OK, Jump into Malcolm, Malcolm X and the first memory.
My very first memory of Malcolm X was, a matter of fact, ah, ah, in Harlem at a street rally that he was speaking at and, ah, I listened to him and I was instantly aware of the fact that, ah, this was no ordinary human being. This was not a street side polemic, somebody just looking for recognition and had a scam he was running. This was for real. And, ah, ah, I knew very little about the Black Muslim movement. Ah, I was aware of its existence but it didn't texturally do much--I was too distracted and too preoccupied and I never really saw in it the significance that had emerged. Ah, I knew about, ah, Elijah Muhammad. I knew about all of that out of Chicago and, and and, but it was something that was quite confined. It wasn't until Malcolm X that it began to have national and international ramifications. And the more I listened to him the more I found myself in conflict. Because I had seen in his utterances, not so much pride of manhood, quote, unquote, pride of race, I saw in it, something that tactically disturbed me as it did others and that was--if, if you beat the drums of war loudly enough and you make all of the members of the tribe war ready, they begin to trust that sound. What happens when the moment comes to apply it and you discover that you are incapable of effectively making the difference you thought you could make because violence and the design of violence would be quickly snuffed out. It was, it was very troublesome. And it wasn't until extensive conversations with Dr. King that, ah, I not only felt somewhat supported in my query but was also supported in the fact that Malcolm was deeply, deeply significant. And, that, ah, he was also doing something else that the other aspects of the movement was not doing and did not do until Black Power came along.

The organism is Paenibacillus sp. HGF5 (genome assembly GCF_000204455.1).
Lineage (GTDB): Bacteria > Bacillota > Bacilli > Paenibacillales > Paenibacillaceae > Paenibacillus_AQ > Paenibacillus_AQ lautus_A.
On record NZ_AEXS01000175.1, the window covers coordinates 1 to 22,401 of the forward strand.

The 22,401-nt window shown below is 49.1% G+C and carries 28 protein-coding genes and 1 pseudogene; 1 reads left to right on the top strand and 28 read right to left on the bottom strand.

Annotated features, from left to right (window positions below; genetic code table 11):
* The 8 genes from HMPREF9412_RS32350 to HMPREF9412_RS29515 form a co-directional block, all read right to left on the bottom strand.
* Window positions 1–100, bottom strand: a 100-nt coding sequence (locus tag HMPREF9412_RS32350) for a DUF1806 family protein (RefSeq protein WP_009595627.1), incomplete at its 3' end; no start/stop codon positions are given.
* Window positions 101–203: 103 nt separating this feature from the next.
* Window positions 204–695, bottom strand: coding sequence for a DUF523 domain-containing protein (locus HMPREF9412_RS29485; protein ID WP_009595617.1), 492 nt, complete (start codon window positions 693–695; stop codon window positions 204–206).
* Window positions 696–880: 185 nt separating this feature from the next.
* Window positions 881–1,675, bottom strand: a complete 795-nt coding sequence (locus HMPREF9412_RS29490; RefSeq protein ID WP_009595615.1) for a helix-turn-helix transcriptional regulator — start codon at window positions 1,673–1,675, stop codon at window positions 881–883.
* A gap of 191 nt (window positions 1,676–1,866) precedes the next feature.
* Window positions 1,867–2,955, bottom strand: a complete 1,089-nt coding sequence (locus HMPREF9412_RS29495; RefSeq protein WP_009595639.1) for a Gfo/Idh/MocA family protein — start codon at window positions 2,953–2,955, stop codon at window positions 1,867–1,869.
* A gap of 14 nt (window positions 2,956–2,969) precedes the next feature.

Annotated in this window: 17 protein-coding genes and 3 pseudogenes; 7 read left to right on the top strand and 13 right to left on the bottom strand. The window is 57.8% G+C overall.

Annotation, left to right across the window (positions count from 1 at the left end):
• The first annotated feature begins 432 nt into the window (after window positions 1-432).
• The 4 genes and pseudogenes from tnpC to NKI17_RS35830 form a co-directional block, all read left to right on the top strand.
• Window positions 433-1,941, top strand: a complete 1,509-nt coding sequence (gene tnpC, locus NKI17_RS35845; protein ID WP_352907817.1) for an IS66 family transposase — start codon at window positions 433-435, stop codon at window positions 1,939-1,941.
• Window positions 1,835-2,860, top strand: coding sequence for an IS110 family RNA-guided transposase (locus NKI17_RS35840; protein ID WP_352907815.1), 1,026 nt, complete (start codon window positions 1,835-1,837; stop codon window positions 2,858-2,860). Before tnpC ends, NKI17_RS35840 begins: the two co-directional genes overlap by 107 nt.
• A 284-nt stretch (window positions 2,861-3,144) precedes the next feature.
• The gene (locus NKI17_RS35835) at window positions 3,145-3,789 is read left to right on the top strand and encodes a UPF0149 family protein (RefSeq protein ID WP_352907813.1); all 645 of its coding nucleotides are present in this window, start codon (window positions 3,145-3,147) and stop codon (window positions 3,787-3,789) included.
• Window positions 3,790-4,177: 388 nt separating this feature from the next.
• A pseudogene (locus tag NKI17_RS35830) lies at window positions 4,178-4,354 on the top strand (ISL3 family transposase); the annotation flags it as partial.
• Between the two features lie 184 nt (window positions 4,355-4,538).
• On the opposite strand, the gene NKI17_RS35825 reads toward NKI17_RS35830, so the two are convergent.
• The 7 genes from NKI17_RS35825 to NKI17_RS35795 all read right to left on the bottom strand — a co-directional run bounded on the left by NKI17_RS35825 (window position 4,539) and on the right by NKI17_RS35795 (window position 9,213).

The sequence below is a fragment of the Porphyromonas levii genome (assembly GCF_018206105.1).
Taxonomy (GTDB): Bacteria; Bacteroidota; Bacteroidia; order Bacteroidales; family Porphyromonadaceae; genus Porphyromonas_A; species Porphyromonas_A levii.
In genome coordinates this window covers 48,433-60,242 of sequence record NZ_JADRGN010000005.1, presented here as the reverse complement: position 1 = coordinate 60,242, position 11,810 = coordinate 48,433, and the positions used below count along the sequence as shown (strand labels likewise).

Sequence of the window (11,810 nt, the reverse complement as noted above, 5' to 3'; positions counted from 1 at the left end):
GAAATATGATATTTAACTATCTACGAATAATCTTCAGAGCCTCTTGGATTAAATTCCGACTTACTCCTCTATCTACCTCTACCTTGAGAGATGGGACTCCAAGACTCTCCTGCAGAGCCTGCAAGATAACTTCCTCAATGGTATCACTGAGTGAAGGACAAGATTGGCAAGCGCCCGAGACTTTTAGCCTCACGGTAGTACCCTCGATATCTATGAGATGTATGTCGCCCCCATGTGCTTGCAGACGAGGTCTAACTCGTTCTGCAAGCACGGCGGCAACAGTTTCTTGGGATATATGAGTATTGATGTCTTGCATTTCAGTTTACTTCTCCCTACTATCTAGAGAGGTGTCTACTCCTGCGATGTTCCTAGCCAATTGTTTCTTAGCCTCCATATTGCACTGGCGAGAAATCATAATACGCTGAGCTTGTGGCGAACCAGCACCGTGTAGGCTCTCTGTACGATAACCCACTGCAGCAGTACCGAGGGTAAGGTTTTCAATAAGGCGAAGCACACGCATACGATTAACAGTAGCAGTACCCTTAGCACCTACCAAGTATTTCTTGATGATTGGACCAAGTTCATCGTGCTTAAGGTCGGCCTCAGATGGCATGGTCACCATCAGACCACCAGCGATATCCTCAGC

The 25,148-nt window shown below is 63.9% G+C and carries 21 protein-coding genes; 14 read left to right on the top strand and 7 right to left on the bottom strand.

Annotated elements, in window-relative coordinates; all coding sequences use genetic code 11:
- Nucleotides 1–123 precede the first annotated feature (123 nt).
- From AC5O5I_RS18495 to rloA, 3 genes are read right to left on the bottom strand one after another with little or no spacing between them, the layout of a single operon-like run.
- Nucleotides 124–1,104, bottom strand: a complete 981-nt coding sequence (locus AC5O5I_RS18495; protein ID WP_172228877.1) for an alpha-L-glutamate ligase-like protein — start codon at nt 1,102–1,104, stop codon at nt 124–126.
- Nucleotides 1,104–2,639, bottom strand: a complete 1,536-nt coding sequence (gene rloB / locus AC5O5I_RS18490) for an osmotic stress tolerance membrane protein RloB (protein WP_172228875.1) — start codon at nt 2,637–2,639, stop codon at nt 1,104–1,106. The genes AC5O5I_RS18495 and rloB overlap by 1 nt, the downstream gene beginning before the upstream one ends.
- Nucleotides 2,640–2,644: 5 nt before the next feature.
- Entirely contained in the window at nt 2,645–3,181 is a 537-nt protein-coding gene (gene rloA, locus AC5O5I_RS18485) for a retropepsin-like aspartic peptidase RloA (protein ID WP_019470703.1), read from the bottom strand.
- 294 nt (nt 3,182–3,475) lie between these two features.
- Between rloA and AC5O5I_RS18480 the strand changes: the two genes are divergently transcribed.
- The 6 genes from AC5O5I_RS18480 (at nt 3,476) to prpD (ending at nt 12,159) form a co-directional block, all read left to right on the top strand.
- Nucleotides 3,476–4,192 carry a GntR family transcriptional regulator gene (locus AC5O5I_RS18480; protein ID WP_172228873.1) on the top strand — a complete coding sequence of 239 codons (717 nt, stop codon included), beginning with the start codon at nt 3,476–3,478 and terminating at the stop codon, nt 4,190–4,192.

Malcolm brought an instant sense of being potent. Ah, he put impotency aside for a lot of us, ah, ah, and that made people very heady. It really did. Ah, it was a wonderful euphoric feeling, to all of a sudden get up one day and say, Yeah, I'm really tough. I'm resilient. I'm bad. Ah, ah, he articulated so much that was pent up in, in, in millions of Black voices and, ah, for a long time his greatest satisfaction, tactically correct or not, it was the fact that he was a great tonic for what people needed to hear and have some relief from. Certainly for me, the greatest couplet, the greatest thing that could possibly have been brokered at that time would have been a holy alliance between Dr. King and Malcolm. Many of us worked for that tenaciously. It would certainly have meant that both forces would have had to have done a great deal of examination about their position to find a basis on which to be able to come together that would not make them have to retreat from, from, from, from a role that they had cast for themselves. Because in retreat one would have, it suggests defeat, it suggests one surrenders something. I had hoped that such a brokering would come about where, where it was not a surrendering of anything but an amalgamation of something that yielded something terribly new and, and, and beautiful. And I think that was a hope that many of us had. And, in fact, ah, had felt that Malcolm's trip to Africa and then ultimately his trip to Mecca, when he came back and said, which I thought was very key and very fundamental, when he said, "I have been to Mecca and there is no race." Ah, he, he used his trip to Mecca to point out that he had seen all of Allah's children and they were blue eyed and White skinned and Black and brown skin and they came in, in, in all colorations. And that he was beginning to view the future in a, in a, in another dimension, was for us, I think, a moment of incredible joy. Because it meant that he saw himself in universal terms. He saw himself in all people terms and that, that was the first basis, excuse me, that that was the first basis for Dr. King and he to be able to, to come together. Ah, he didn't live much longer after that.